Saturday, August 30, 2014

More Waffling

This baby quilt seems determined to get the best of me. I laid out the fabric I showed you here that I thought would go so well as backing only to discover there was very little red/fuchsia and way too much orangy rust in it. Couldn't do it. However, once I started the new search for an alternate backing, I did remember this hand-dye - another one from my friend's stash - which really is quite lovely with the top and gives me some of the bright lift I couldn't seem to bring to the piecing.


I auditioned 3 blue variegated cottons and one purple for the quilting, settling on this one because it had that turquoise leaning and a brightness the others did not. I'd been waffling a bit about the quilting, thinking I'd stitch in the ditch along the seams and then maybe freemotion quilt wavy lines down the wider strips. An episode of Quilting Arts reminded me of this pre-programed stitch on my machine that I've used before on utility quilts. I'd not spaced rows of it close together as shown on the episode though, and decided this was probably the answer to how to quilt this. After testing settings, I stayed with the default width but changed the default stitch length to spread out the undulation.


Time to have some fun. Time to let go! With walking foot on and stitch set, I could just run the quilt through the machine, first sending those undulations down the narrow strips. The subtle variegation of the thread worked perfectly over the different fabrics, helping to pull it all together.


I eyeballed the spacing of the quilting through the wider strips, then decided I needed to add a bit more quilting for utility sake. I probably would not have added the straight lines a quarter inch from the seams were this just for the wall, but I'm hoping this quilt gets used, and that means it will be washed. Extra quilting stitches help stabilize everything and should help the quilt last longer.


About the time I was feeling better about this quilt, I ran across this anonymous "The Creative Process" which made me laugh. It so describes my journey with this quilt and many of my creations:

  1. This is awesome.
  2. This is tricky.
  3. This is terrible.
  4. I am terrible
  5. This is awesome.


I enjoyed this easy quilting that works so well here, but there was one more waffle left - binding fabric. I'd set aside a dark fuchsia more or less identical to that used in the top, having decided against the dark purple that never made it into the quilt in spite of being the first hand-dye I'd pulled. I wasn't totally convinced though, and even less so when I turned that backing to the front as part of the basting process prior to quilting. Oh - that would have made great borders, if I had thought to do borders. Maybe it would make a nice frame with the binding, tie in with the lighter fabric in the top. I laid pieces of both around the squared up quilt, and although the fuchsia would have worked, I decided to go for the lighter blue instead. This is a half-inch binding (to balance with those half-inch strips in the top) which I seldom do. I had wanted to sew it on completely by machine, but messed up the width dimension such that it is barely wide enough to cover the seam line on the back, so I am hand stitching it down, something that wasn't in the plan. Oh well - I convinced myself that it's for the best not having that machine stitching running along the binding on the front.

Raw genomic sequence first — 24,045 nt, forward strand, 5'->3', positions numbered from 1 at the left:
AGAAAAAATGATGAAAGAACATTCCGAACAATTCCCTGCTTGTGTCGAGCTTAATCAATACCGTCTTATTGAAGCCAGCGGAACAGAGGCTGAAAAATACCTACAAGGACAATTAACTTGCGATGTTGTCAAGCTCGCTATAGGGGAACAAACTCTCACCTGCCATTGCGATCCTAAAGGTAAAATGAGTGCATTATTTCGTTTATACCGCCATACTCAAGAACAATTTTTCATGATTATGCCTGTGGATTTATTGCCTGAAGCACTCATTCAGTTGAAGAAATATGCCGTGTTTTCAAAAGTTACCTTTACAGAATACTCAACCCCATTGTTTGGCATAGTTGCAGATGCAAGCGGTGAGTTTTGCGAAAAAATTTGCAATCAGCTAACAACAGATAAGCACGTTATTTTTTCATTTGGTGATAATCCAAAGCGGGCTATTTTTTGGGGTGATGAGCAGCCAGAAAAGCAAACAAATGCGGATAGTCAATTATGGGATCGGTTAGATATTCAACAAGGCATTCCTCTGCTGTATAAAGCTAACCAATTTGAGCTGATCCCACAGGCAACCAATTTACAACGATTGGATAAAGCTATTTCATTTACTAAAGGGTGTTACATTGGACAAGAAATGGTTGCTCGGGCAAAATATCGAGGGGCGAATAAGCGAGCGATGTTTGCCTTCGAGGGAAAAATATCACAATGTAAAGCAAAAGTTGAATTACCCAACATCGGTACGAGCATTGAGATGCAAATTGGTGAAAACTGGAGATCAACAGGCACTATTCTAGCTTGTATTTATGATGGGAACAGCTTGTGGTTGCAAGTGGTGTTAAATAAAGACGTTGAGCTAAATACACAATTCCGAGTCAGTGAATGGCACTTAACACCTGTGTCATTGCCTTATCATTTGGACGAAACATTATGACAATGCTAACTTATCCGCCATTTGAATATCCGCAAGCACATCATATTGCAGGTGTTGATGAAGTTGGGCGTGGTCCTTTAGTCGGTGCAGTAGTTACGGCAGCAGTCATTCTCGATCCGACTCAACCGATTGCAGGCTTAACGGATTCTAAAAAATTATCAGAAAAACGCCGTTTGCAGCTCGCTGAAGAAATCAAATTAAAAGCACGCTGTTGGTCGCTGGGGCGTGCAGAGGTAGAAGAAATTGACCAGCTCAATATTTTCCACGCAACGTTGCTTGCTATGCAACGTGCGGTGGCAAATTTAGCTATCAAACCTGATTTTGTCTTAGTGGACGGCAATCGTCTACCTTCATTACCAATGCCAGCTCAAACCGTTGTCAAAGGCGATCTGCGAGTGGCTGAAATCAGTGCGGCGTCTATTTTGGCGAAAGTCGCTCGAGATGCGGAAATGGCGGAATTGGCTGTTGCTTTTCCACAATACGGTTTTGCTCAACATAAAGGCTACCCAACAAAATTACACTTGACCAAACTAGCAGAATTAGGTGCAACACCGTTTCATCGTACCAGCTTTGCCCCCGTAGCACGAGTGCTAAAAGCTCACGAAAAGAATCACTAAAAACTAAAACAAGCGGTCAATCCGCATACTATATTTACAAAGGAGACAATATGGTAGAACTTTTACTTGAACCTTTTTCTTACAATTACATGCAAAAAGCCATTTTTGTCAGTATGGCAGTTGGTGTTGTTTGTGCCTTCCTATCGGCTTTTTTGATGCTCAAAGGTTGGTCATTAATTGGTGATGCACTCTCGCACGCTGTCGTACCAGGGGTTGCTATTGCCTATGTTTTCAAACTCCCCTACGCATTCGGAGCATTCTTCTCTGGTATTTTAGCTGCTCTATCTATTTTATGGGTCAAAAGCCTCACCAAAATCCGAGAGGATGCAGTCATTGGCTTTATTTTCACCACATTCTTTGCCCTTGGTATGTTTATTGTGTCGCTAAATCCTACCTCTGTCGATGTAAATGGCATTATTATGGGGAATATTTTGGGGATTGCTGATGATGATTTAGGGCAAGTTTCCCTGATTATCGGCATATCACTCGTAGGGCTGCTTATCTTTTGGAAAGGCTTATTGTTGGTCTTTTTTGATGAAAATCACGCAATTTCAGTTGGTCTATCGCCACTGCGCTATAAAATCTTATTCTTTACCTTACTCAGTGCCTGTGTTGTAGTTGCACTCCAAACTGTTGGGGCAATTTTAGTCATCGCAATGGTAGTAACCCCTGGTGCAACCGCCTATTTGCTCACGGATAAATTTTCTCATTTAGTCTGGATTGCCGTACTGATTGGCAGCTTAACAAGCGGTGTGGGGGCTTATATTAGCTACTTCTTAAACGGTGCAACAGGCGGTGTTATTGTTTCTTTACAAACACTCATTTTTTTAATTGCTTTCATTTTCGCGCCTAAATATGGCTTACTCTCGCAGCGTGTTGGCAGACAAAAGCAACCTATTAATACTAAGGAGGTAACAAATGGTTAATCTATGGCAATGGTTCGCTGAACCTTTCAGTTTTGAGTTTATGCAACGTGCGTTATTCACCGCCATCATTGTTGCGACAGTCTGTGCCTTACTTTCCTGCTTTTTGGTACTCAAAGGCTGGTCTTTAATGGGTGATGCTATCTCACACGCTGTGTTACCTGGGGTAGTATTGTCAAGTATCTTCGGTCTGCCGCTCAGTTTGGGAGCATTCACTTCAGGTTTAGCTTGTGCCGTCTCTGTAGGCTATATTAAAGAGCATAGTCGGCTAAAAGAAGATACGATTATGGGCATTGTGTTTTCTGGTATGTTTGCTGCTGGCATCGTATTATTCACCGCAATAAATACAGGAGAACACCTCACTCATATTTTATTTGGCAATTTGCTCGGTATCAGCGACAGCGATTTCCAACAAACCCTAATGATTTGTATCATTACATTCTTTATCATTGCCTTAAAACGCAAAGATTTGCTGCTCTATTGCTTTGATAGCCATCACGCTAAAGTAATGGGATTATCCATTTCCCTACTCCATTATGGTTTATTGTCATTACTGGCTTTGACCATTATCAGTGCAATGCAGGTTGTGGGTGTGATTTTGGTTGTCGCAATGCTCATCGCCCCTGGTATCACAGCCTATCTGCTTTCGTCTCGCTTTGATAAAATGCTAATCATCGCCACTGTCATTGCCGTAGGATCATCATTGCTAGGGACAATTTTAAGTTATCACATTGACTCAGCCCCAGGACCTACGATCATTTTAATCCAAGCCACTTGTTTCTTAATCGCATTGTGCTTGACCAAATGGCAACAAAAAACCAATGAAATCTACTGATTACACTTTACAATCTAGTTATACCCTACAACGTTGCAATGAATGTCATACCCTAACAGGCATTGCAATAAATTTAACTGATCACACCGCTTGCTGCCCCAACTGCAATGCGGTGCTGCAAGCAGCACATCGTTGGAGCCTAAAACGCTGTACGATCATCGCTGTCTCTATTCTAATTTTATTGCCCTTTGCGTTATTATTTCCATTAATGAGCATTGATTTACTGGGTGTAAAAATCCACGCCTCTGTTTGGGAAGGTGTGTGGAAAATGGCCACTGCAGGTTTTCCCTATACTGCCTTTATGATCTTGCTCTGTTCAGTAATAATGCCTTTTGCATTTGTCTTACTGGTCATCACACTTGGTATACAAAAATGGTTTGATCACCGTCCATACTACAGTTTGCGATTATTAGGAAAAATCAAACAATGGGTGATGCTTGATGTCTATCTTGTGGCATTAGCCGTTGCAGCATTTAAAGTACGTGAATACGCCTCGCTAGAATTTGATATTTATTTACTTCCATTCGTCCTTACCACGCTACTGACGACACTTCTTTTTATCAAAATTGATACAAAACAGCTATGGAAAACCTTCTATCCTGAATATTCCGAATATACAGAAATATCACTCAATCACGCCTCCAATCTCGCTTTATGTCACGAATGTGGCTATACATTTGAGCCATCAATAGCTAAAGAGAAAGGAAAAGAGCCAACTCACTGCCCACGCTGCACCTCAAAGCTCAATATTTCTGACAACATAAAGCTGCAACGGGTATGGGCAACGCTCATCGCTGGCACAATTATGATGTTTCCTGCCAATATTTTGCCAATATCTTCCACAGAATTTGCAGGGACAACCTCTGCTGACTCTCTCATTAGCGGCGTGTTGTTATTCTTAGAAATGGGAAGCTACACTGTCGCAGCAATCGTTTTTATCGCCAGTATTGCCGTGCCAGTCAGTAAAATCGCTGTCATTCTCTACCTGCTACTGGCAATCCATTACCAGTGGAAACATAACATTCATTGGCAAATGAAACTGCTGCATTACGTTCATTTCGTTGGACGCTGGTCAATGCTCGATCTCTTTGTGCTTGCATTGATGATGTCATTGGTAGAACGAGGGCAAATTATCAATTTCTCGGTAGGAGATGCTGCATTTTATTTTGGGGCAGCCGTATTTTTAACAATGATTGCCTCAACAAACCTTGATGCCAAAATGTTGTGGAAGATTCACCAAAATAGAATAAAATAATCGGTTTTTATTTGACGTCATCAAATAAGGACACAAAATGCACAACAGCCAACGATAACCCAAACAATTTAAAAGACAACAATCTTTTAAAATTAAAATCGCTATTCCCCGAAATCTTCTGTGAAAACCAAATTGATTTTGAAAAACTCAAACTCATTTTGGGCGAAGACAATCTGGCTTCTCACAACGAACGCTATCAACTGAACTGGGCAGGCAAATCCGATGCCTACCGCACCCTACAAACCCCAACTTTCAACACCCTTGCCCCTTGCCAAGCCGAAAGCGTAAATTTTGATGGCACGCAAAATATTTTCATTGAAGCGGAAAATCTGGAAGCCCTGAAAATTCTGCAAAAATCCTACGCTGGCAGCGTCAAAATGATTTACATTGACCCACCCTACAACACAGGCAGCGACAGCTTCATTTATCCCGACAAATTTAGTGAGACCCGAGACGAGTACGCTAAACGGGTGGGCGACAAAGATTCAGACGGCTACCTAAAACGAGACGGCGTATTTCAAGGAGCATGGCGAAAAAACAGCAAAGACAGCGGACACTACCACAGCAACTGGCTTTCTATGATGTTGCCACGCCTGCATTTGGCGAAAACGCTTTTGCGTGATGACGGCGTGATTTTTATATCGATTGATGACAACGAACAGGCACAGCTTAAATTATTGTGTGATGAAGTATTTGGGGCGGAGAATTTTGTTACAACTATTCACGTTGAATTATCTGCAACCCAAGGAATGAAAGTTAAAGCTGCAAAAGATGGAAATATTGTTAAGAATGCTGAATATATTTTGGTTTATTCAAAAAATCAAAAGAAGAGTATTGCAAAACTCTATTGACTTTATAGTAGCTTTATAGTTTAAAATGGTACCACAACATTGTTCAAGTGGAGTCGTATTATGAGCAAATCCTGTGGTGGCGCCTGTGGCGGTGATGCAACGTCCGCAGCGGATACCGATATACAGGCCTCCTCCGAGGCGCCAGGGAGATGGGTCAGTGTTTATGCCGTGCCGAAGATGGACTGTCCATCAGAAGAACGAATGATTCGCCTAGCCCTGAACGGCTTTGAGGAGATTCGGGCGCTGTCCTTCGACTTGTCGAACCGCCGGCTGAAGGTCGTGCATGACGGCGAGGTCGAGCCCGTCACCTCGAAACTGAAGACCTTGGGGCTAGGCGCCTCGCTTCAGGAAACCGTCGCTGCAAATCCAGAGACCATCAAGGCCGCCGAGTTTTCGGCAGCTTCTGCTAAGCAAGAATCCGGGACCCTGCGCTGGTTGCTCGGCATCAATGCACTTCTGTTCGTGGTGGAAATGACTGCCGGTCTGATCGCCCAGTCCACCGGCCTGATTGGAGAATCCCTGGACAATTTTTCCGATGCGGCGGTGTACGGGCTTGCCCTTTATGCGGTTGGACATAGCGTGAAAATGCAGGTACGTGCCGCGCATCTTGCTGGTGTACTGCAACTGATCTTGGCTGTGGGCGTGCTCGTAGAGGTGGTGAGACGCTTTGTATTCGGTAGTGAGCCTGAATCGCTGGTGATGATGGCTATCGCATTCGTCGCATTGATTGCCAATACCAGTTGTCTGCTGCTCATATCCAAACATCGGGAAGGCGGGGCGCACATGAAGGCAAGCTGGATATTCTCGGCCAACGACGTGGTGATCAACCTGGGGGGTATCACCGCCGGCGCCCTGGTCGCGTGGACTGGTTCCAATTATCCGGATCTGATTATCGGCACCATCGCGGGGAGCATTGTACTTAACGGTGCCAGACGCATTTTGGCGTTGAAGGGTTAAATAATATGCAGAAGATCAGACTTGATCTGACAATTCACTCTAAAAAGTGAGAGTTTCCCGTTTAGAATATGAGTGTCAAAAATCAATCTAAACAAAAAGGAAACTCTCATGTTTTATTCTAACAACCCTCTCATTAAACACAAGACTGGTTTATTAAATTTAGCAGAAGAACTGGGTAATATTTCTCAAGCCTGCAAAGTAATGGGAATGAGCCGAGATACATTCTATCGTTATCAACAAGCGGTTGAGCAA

So I really like this quilt, am anxious to get it to that baby before he outgrows it, and can't quite figure out why there is all this bad karma in it, lots of little bumps and missteps along the way to frustrate and shake my confidence. Just when I think I am on the home stretch, the quilt gives me one last sign that I am so not in charge. As I'm turning the binding to the back and pinning, I prick my finger on the second pin, noticing the blood on my finger before grabbing the quilt and rubbing it all over the back. Whew! Oh wait. I better check around to the front...and sure enough - 3 drops of blood on that light blue binding. So this is a chance to share with you another favorite tip. Dab a bit of hydrogen peroxide on the blood with a Q-tip and let it fizz the stain away. Then dab with plain water to dilute the peroxide and let dry - magic!

5 comments:

Sherrie Spangler said...

I love this quilt, despite all the stress it caused you. I'm sure it will be treasured for many years.

Chris said...

All I can say is WOW! It came out wonderful. Love the backing fabric and the binding and the thread and how you quilted it. All great decisions. Your struggles on this quilt reminded me of my bird quilt. I have about 20 extra birds that I cut out. You must have a lot of extra strips. Maybe we can put them together to create a quilt! I have seen that list of creativity woes before and it is right on.

The Inside Stori said...

PERFECT!!!!

Connie Rose said...

It think it's awesome! Great stitching, too!

Michele Matucheski said...

I love the pattern the quilting made on the back. Nice job! Quilting like that can become a nice meditation, once you set the course. I had to chuckle with recognition at your 5 stages of The Creative Process --- Yes, I've been there, too! If you can work through the negative stages, you can come out with something pretty nice. :)